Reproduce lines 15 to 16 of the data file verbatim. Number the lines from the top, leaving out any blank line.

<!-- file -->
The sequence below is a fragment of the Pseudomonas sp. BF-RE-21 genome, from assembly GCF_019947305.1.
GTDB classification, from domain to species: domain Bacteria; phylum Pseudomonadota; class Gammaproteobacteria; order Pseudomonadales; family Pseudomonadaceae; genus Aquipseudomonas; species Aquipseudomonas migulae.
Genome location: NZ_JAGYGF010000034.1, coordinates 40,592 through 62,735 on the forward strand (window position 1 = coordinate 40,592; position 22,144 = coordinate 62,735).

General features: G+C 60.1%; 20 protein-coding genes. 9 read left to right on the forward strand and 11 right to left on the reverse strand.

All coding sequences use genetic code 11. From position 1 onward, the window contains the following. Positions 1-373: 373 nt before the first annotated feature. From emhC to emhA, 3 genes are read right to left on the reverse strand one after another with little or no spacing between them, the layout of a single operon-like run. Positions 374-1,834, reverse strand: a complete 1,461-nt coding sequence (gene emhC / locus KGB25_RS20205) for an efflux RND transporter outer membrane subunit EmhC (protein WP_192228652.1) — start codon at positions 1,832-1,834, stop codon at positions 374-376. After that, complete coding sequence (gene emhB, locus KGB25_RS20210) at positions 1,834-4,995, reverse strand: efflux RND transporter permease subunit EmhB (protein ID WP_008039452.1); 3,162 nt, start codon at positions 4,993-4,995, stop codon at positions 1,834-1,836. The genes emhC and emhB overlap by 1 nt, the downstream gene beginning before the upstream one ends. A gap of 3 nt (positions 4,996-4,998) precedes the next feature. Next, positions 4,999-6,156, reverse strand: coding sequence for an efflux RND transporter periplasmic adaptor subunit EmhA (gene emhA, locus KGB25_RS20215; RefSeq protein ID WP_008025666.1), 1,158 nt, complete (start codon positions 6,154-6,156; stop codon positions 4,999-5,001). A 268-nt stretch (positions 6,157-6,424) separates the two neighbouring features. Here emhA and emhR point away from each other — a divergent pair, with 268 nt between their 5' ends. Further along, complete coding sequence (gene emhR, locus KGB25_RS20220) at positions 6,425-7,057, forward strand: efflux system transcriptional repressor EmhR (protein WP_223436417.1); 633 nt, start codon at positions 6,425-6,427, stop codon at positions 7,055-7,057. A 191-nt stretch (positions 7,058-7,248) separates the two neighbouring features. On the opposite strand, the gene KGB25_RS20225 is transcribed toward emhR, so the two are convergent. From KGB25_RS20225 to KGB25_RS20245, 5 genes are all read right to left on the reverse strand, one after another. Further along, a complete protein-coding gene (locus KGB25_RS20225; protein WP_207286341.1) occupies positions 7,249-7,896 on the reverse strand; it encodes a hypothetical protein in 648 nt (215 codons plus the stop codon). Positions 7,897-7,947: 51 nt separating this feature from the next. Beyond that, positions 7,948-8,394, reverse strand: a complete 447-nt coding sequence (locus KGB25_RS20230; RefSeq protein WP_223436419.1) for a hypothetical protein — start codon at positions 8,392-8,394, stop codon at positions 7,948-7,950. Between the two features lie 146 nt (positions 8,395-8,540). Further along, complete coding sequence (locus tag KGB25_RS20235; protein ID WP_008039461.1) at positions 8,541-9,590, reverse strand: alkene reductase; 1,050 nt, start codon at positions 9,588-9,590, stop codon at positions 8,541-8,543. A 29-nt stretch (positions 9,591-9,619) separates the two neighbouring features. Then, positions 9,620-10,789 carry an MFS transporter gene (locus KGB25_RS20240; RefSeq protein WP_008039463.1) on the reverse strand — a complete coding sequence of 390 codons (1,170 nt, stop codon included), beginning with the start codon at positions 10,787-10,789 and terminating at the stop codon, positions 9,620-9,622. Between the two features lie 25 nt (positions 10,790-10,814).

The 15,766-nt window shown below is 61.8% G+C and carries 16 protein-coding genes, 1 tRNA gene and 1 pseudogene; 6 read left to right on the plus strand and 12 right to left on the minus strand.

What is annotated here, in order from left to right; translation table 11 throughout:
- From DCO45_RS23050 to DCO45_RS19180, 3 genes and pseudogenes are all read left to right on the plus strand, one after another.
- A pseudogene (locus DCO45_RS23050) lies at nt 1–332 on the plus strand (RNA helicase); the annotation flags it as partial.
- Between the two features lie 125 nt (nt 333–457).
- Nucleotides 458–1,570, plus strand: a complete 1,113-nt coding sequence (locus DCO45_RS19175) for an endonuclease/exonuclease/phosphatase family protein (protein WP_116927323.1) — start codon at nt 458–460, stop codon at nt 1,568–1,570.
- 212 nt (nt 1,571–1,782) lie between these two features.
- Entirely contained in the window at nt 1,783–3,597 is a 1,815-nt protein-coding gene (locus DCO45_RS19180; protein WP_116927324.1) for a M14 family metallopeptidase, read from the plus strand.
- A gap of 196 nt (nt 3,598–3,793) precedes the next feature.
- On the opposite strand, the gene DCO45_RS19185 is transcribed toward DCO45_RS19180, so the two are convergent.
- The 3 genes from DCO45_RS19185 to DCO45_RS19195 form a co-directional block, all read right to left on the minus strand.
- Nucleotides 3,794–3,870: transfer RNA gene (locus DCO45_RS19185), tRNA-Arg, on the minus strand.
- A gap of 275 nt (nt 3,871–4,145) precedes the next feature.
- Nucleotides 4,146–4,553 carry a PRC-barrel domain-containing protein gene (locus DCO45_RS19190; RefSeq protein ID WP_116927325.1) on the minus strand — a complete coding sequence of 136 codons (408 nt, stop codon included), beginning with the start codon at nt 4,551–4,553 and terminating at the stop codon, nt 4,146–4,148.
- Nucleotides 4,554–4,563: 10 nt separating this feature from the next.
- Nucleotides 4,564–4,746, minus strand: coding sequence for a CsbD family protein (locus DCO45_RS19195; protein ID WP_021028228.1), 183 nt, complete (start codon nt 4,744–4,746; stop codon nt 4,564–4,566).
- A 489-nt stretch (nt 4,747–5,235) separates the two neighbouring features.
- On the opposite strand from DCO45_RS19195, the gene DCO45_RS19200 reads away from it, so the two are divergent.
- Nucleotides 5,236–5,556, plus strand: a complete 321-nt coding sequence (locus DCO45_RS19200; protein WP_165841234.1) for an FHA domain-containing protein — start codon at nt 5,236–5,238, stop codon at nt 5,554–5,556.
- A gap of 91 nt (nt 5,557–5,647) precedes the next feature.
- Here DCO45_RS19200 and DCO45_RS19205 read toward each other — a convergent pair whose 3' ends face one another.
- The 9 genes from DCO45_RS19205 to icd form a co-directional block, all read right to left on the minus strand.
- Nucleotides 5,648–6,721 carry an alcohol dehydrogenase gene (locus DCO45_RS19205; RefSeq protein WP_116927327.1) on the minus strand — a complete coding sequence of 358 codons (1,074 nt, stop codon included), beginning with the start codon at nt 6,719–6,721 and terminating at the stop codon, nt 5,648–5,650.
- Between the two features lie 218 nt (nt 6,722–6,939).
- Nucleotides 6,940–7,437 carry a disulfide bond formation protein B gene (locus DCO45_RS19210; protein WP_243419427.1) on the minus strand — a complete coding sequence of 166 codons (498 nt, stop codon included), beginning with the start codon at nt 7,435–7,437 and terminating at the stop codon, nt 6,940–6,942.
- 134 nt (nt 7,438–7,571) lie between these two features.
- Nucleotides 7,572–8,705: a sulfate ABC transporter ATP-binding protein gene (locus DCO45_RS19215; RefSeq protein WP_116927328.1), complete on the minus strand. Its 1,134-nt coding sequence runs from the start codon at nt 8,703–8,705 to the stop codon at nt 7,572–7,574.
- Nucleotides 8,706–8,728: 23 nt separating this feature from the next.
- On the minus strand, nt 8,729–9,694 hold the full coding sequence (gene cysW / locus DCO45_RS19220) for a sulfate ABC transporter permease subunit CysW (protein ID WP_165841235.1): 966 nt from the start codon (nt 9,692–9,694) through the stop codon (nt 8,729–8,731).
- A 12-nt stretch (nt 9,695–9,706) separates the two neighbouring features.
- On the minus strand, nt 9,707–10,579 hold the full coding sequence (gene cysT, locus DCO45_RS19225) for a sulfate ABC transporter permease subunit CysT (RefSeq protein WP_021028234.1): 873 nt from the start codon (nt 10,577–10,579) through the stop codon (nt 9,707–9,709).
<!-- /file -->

- On the opposite strand, the gene DCO45_RS19185 is transcribed toward DCO45_RS19180, so the two are convergent.
- The 3 genes from DCO45_RS19185 to DCO45_RS19195 form a co-directional block, all read right to left on the minus strand.